He advised major corporations and politicians: Throughout his career, he counseled many powerful clients including Procter & Gamble, CBS, and the United Fruit Company. He was a consultant for several U.S. presidents, including Calvin Coolidge, Herbert Hoover, Franklin D. Roosevelt, and Dwight D. Eisenhower.
He also led a successful PR campaign on behalf of the Beech-Nut Packing Company and the American Egg Board to make bacon and eggs a staple breakfast food. He is responsible for making bacon and eggs a quintessential American breakfast.
Bernays' techniques were influential in shaping public opinion and are still used today in advertising, public relations, politics, and much more.
Bernays revolutionized the advertising industry by realizing the power of appealing to people's emotions (aka manipulation). He understood that by tapping into desires, fears, and aspirations, he could shape people’s actions and decisions. He introduced concepts like "consumerism" and "lifestyle branding," turning everyday products into symbols of status and identity.
Bernays knew that by associating a product with a certain ideal, people would be more inclined to buy it. He also developed political propaganda and smear campaigns and pioneered the use of psychology to manipulate public opinion against political figures and groups. Some of his unethical propaganda efforts contributed to the overthrow of foreign governments. For example, he was hired by the United Fruit Company to promote the overthrow of the democratically elected government of Guatemala in 1954. He used propaganda to create a negative image of the Guatemalan government and convince the American public that the overthrow was necessary.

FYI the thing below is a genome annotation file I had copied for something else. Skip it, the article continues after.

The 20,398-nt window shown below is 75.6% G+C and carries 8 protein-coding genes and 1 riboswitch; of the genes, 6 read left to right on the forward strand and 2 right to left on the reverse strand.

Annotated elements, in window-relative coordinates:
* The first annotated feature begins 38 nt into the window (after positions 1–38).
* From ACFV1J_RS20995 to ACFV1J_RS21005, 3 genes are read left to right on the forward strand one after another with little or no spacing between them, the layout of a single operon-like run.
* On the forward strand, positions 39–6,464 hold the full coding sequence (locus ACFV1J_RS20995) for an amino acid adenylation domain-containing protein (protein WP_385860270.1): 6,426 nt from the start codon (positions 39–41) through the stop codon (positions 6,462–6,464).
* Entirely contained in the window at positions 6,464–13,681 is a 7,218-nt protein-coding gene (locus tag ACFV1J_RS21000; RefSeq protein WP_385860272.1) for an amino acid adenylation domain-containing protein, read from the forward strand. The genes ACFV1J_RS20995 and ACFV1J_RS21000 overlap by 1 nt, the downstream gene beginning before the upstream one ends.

How Ethical Were His Methods?
Edward Bernays' methods of using propaganda to influence public opinion have rightly been criticized for being unethical. For example, Bernays staged a parade of women smoking cigarettes during the 1929 Easter Day Parade in New York City to promote smoking among women. He associated cigarettes with the idea of women's liberation to make smoking more socially acceptable for women. Critics argue that Bernays' campaign to promote smoking among women was unethical because it put women's health at risk.
Bernays wasn’t just good at marketing, he knew what he was doing. He deliberately set out to control the minds of the masses for the benefit of an ‘invisible government’. The following is an excerpt from Propaganda:
The Aluminum Industry's Secret Weapon: Edward Bernays and Fluoride
Bernays played a significant role in promoting the use of fluoride in the United States by convincing dentists to agree to market fluoride. His expertise in mass persuasion and manipulation of public opinion was instrumental in garnering support for the fluoridation of public water supplies.
Due to his ability to craft a compelling narrative that would sway the American public in favor of water fluoridation, Bernays was hired by the Aluminum Company of America (ALCOA) to promote the use of fluoride in water (fluoride is a waste product of aluminum, atomic bomb waste, and fertilizer production).